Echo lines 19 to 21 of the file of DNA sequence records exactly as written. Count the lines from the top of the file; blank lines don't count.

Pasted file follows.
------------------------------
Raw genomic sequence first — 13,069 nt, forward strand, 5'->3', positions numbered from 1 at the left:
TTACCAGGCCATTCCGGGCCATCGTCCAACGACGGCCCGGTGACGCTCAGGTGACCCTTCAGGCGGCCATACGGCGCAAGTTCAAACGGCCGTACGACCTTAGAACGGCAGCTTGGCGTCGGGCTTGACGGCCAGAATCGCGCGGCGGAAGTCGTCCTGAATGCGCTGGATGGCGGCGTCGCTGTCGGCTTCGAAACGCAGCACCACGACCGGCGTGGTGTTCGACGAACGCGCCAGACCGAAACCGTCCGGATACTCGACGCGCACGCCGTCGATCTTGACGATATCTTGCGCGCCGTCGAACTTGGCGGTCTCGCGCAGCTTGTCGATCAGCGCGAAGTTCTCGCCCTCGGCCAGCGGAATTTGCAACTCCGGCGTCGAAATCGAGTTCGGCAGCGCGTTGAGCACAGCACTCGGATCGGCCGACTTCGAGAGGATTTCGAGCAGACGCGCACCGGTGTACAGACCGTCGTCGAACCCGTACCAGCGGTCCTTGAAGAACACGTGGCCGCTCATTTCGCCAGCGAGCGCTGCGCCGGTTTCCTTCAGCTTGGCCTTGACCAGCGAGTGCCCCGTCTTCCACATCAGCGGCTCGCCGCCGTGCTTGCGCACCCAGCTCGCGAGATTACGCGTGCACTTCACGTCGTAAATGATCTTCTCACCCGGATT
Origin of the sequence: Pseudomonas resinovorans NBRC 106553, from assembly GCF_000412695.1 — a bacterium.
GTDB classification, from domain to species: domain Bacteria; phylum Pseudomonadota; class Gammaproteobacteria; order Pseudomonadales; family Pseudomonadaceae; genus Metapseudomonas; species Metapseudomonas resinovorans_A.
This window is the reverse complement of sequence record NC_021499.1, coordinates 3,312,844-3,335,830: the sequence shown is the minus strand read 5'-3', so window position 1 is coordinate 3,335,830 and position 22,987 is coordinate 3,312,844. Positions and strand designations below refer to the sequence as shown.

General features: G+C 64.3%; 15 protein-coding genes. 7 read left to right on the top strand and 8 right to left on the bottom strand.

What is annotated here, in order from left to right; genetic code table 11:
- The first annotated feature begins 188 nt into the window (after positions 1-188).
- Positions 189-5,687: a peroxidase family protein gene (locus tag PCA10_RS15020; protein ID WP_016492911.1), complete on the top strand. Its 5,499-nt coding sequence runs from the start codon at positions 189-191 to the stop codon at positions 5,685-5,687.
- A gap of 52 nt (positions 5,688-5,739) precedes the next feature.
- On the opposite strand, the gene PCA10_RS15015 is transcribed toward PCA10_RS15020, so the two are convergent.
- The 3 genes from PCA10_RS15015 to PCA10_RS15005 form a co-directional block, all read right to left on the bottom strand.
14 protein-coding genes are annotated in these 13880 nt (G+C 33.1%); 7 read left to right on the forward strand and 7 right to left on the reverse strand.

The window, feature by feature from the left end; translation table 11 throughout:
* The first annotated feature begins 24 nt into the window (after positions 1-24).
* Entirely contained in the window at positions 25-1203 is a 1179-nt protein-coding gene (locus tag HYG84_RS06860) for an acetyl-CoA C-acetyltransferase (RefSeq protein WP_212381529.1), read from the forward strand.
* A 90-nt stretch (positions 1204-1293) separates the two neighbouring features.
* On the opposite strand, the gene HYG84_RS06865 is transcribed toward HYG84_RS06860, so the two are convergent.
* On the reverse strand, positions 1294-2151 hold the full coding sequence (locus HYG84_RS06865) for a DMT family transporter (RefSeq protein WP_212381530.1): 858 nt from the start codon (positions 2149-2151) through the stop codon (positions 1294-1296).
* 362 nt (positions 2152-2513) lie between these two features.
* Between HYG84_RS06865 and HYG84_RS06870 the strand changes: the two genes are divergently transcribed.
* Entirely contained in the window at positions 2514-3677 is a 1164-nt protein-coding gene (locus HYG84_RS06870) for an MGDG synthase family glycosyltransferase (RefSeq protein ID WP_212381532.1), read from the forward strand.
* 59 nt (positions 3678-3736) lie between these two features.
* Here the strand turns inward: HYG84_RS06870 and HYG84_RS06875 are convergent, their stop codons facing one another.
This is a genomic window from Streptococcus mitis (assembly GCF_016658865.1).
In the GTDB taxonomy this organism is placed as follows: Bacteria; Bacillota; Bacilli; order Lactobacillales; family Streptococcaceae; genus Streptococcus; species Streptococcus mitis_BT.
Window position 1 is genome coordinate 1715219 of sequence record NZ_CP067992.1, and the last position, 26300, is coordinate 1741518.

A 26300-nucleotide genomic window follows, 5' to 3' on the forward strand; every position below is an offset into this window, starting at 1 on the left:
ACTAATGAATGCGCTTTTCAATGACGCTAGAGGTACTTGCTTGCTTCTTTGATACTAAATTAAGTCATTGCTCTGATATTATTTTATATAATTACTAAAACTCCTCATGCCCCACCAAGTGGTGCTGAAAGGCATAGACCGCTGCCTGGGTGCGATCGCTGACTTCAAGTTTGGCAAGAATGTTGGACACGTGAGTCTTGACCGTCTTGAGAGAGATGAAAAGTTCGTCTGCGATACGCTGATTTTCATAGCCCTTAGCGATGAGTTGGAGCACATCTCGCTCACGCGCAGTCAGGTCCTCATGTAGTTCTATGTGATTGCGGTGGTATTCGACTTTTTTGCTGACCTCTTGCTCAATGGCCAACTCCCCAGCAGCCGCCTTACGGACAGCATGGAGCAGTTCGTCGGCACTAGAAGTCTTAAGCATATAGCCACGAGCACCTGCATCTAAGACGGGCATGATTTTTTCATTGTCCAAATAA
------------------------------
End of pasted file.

* On the reverse strand, positions 1294-2151 hold the full coding sequence (locus HYG84_RS06865) for a DMT family transporter (RefSeq protein WP_212381530.1): 858 nt from the start codon (positions 2149-2151) through the stop codon (positions 1294-1296).
* 362 nt (positions 2152-2513) lie between these two features.
* Between HYG84_RS06865 and HYG84_RS06870 the strand changes: the two genes are divergently transcribed.